Rockefeller stumps for cybersecurity

The Senate is now considering one of several cybersecurity bills now making their way through the U.S. Congress. The principal co-author of one bill spoke to a ...

By Max Cacas
Federal News Radio

With the threat of attacks against the nation’s military and civilian cyber-infrastructure looming and increasing daily, lawmakers and officials alike are aware of the need for tough and robust legislation to shore up America’s cybersecurity posture.

West Virginia Senator Jay Rockefeller (D.) chairs the Senate Commerce, Science, and Transportation Committee. He traveled west of the Capitol about four blocks to share lunch with the Business Software Alliance’s 2010 Cybersecurity Forum at the Newseum. His focus: Senate bill S. 773 – the Rockefeller-Snowe CyberSecurity Act.

“When it comes to cybersecurity,” he told the BSA luncheon, “the familiar ‘regulation versus leave it to the marketplace’ debates all hearings, right? It’s always one or the other, and it’s a very dangerous and false choice. The government cannot do this on its own, and neither can the private sector. We will only succeed if we work together, and continue to.”

Chairman Rockefeller says the overarching theme of S 773 is one of “shared responsibility”, reflected, he says, in the fact that both the public and private sectors need to contribute to the successful outcome of this bill.

Rockefeller told the BSA luncheon that because a federal cybersecurity bureaucracy will never be able to keep up with advances in technology, and because leaving things to the private sector alone will never work, he and his ranking member, Senator Olympia Snowe (R.-Maine) are trying to write a new model of what cybersecurity means.

The bill calls for developing a cybersecurity strategy and identifying the key roles and responsibilities of all the players, private and public, who will respond in a time of crisis. That starts with a Senate-confirmed National Cybersecurity Advisor who will answer directly to the President, coordinate the government’s cybersecurity efforts, and collaborate with the private sector. In particular, our bill provides for unprecedented information-sharing between the private sector and the government regarding threats and vulnerabilities, including access to classified threat information for cleared private sector executives. We also require detailed emergency response planning and rehearsals to clarify the roles, responsibilities and authorities in an emergency.

Rockefeller also addressed concerns by a number of privacy and “good government” groups that his cybersecurity bill constituted a wholesale “taking of the Internet” by the White House and the Executive Branch.

“Nothing could be further from the truth. We have worked closely with you and other stakeholders to refine the language. In case there is any remaining confusion, let me be clear: this bill does not create any new emergency powers for the President or anyone else in government. It simply requires all key players to get together ahead of a crisis and prepare. If we have a cyber-Katrina or a cyber-9/11, we want quick effective action – not bureaucratic confusion.”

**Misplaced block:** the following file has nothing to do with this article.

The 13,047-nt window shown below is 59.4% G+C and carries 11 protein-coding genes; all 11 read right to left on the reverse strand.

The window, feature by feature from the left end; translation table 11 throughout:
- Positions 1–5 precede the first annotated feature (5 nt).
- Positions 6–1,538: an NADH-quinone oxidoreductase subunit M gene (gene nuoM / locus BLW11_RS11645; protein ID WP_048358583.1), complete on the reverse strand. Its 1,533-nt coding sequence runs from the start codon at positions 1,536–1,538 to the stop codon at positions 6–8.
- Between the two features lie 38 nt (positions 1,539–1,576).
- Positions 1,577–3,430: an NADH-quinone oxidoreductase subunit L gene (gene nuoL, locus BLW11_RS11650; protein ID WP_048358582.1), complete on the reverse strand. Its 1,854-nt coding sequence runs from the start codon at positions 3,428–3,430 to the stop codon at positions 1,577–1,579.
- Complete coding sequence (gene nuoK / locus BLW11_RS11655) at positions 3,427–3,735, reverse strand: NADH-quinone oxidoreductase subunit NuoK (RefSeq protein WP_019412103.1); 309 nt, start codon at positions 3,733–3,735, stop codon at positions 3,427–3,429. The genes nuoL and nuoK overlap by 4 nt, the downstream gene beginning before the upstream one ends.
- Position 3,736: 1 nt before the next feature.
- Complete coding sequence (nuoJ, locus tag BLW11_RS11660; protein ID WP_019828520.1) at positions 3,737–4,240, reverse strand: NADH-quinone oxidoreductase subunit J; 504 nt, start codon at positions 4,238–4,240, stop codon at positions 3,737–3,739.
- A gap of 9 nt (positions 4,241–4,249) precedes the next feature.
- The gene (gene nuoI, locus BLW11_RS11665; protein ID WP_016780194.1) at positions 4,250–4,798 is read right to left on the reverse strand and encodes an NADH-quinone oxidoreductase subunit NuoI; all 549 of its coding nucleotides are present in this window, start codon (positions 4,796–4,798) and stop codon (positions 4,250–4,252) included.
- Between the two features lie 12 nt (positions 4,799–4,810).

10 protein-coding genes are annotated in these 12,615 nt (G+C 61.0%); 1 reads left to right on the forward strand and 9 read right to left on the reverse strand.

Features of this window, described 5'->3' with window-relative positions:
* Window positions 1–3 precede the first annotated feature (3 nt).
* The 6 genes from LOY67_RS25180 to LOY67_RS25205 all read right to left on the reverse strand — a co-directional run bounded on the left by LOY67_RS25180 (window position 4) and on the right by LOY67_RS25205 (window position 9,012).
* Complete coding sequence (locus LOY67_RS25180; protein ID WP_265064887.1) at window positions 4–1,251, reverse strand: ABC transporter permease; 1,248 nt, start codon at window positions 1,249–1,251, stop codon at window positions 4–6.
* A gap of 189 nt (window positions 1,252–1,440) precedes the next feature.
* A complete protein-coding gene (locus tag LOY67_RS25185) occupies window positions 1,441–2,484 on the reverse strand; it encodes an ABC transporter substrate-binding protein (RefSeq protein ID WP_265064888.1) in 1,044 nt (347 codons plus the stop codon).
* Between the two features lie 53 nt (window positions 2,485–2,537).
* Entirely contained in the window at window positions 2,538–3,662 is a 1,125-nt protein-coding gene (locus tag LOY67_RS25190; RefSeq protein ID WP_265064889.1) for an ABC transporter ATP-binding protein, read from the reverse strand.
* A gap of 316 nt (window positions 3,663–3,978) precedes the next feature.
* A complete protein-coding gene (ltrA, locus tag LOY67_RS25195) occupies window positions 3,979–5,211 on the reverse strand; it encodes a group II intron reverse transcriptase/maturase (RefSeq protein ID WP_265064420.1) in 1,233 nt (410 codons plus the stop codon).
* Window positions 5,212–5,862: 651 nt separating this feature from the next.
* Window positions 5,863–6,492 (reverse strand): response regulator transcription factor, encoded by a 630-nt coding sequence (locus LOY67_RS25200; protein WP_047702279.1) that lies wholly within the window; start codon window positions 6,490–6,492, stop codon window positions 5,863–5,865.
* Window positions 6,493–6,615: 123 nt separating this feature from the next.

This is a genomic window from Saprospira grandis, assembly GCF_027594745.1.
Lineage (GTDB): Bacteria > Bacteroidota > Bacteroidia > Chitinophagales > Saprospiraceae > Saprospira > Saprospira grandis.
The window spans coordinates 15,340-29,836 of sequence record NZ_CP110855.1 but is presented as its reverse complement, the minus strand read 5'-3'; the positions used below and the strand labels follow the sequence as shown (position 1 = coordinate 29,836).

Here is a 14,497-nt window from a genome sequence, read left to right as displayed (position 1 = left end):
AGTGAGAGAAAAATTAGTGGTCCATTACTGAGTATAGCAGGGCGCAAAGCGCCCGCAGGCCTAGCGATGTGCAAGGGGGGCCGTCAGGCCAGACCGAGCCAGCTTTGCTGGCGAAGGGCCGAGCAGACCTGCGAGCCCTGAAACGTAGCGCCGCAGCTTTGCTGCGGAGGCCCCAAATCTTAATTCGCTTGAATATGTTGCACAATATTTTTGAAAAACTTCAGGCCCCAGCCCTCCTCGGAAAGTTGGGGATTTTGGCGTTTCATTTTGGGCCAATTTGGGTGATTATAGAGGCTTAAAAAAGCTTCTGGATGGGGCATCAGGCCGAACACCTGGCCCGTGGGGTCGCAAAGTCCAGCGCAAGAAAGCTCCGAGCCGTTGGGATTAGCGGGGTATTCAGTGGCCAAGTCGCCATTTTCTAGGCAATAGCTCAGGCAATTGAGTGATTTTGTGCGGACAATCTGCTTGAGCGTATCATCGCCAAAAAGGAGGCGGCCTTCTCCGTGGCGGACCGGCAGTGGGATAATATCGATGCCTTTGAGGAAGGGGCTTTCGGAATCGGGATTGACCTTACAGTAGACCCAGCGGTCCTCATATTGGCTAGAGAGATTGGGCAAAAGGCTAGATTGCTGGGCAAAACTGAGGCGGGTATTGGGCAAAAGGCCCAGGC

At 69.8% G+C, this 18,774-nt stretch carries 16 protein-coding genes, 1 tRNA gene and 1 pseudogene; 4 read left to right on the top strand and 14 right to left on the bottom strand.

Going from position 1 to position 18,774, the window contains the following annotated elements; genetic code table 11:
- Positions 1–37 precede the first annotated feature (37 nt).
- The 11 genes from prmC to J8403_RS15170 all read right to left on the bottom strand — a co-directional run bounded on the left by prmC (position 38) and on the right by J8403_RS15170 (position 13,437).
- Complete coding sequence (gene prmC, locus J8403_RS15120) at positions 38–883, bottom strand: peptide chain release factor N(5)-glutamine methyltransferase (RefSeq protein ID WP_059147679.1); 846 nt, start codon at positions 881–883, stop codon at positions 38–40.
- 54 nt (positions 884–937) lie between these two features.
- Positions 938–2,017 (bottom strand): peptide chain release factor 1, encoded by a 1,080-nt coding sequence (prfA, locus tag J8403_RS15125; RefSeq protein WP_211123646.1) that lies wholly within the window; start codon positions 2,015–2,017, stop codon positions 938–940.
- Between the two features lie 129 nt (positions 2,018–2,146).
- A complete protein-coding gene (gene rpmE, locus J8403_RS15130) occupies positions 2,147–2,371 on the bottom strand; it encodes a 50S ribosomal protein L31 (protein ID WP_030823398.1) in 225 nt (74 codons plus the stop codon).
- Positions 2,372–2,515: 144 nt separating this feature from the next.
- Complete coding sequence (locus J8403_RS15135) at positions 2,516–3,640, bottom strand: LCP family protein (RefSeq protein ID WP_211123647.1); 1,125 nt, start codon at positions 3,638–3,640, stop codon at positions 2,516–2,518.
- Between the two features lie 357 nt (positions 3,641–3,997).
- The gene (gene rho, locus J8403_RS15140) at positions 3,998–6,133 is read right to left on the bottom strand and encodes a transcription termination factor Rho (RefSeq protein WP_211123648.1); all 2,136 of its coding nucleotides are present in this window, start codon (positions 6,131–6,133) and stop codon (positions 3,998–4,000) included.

The West Virginia Democrat says much of the success of his cybersecurity bill will depend on what industry brings to the table.

I think we can all agree that effective cybersecurity simply is not possible without a reliable mechanism to evaluate performance. We have yet to be presented with a viable alternative. So, we have built on the audit-based framework already used by many in the private sector. We expect that if the private sector takes the lead as laid out in our bill, the standards and certification will be flexible and dynamic, not bureaucratic and burdensome. For those who are still unhappy with our proposal, I welcome your ideas and alternatives. You must know genuine accountability is non-negotiable. It has to be, if this is going to work. It has to be.

Late yesterday afternoon, Commerce Secretary Gary Locke also addressed the BSA Forum. In his prepared remarks, Locke announced that the Commerce Department’s National Institute for Standards and Technology (NIST) has been asked to spearhead an interagency National Initiative for Cyber Education.

The initiative will include:

  • a public education campaign for cybersecurity awareness led by the Department of Homeland Security;
  • expansion of programs in cybersecurity technology, to be led by the The Department of Education and the Office of Science and Technology Policy in the White House;
  • new hiring strategies to insure agencies can hire the cybersecurity help it needs, led by the Office of Personnel Management;
  • and a government-wide push to improve ongoing training of the existing federal cybersecurity workforce.


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